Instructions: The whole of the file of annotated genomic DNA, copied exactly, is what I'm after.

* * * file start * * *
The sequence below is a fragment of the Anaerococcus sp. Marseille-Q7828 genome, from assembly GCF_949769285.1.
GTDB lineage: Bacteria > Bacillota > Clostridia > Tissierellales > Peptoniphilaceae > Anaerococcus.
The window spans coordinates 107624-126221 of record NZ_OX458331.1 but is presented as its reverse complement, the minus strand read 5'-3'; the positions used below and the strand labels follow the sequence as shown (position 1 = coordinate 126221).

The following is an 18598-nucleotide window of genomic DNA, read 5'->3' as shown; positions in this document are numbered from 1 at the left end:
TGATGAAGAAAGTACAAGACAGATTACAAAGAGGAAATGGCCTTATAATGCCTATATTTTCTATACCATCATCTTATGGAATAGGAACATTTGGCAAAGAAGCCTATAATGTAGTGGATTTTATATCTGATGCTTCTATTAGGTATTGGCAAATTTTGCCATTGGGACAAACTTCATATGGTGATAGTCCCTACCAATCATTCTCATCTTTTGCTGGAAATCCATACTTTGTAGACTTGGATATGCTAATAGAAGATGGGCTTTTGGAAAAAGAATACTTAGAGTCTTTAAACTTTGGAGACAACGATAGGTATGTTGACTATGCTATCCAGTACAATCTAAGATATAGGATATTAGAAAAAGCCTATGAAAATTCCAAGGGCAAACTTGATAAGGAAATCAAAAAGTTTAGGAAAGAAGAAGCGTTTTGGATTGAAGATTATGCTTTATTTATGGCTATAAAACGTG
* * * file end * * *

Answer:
The sequence below is a fragment of the Anaerococcus sp. Marseille-Q7828 genome, from assembly GCF_949769285.1.
GTDB lineage: Bacteria > Bacillota > Clostridia > Tissierellales > Peptoniphilaceae > Anaerococcus.
The window spans coordinates 107624-126221 of record NZ_OX458331.1 but is presented as its reverse complement, the minus strand read 5'-3'; the positions used below and the strand labels follow the sequence as shown (position 1 = coordinate 126221).

The following is an 18598-nucleotide window of genomic DNA, read 5'->3' as shown; positions in this document are numbered from 1 at the left end:
TGATGAAGAAAGTACAAGACAGATTACAAAGAGGAAATGGCCTTATAATGCCTATATTTTCTATACCATCATCTTATGGAATAGGAACATTTGGCAAAGAAGCCTATAATGTAGTGGATTTTATATCTGATGCTTCTATTAGGTATTGGCAAATTTTGCCATTGGGACAAACTTCATATGGTGATAGTCCCTACCAATCATTCTCATCTTTTGCTGGAAATCCATACTTTGTAGACTTGGATATGCTAATAGAAGATGGGCTTTTGGAAAAAGAATACTTAGAGTCTTTAAACTTTGGAGACAACGATAGGTATGTTGACTATGCTATCCAGTACAATCTAAGATATAGGATATTAGAAAAAGCCTATGAAAATTCCAAGGGCAAACTTGATAAGGAAATCAAAAAGTTTAGGAAAGAAGAAGCGTTTTGGATTGAAGATTATGCTTTATTTATGGCTATAAAACGTG